Thursday, February 28, 2013

Building Utah's workforce key to becoming Silicon Valley East

Instead of a place to keep felons behind bars, the ground on which the Utah State Prison now sits could someday be the hub of a sprawling business community where bright minds unlock the door to new technology.

The burgeoning IT corridor in southern Salt Lake County and northern Utah County is poised to be the focal point of Utah's economic future. It's where the state's two largest metropolitan areas converge, both of which have major universities and expanding transportation systems. Companies including Adobe and eBay already call it home.

The governor and state lawmakers convening this week have key roles in preparing the state to take advantage of an anticipated boom, particularly in information technology and life sciences.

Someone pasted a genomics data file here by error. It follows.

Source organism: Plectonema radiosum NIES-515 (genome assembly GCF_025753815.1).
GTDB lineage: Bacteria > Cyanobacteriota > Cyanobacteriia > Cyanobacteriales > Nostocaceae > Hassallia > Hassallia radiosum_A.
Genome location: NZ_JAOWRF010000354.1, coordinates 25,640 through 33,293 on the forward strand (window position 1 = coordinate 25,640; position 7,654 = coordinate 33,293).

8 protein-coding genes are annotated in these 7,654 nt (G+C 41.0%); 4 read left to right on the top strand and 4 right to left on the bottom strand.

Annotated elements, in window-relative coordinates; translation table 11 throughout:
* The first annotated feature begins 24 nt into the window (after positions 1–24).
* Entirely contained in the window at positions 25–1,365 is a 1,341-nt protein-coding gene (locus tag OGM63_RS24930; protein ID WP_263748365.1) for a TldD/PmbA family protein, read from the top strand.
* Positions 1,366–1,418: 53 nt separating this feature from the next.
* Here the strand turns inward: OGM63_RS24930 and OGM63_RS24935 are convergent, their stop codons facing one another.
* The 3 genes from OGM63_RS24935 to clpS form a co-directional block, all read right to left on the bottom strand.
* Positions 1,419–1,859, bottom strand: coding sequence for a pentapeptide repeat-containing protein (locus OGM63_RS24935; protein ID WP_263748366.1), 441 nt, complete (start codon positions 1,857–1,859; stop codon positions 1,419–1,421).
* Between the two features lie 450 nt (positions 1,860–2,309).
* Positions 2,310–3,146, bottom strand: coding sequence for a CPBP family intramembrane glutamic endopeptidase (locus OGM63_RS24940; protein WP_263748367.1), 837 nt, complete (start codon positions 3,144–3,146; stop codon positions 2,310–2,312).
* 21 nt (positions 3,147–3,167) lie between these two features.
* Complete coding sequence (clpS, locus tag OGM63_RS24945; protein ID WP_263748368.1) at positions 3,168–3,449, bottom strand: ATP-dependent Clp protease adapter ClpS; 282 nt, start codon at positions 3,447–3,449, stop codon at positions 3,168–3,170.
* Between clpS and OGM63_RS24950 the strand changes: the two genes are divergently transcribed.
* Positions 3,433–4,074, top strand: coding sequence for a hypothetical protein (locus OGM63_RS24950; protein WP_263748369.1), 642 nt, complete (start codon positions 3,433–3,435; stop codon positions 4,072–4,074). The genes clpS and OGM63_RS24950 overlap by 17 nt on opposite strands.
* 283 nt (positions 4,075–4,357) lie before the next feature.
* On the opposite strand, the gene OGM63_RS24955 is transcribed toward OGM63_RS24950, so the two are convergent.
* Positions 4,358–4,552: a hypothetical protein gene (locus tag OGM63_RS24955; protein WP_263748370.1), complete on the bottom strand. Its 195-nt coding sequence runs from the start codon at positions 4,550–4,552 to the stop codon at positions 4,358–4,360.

And a key component of that is education and building the workforce.

Companies like Goldman Sachs and Procter & Gamble came to Utah primarily because of its business-friendly environment and stellar workforce.

Those two firms account for nearly 2,600 jobs and will pay $437 million in corporate income tax over the next 20 years, all of which goes directly to public education, according to the Governor's Office of Economic Development.

But even though Utah has the second fastest growing economy in the nation, there are signs that the quality of the workforce might not be able to keep up in the technology arena.

Some top economic development officials fear a well-known company might decide against coming to Utah because the state wouldn't be able to supply enough tech-related graduates to fill its needs.
On average, public schools see about 14,000 new students a year, costing an additional $75 million annually.

Bringing a business like Goldman Sachs to Utah each year helps cover those growing education costs. Deseret News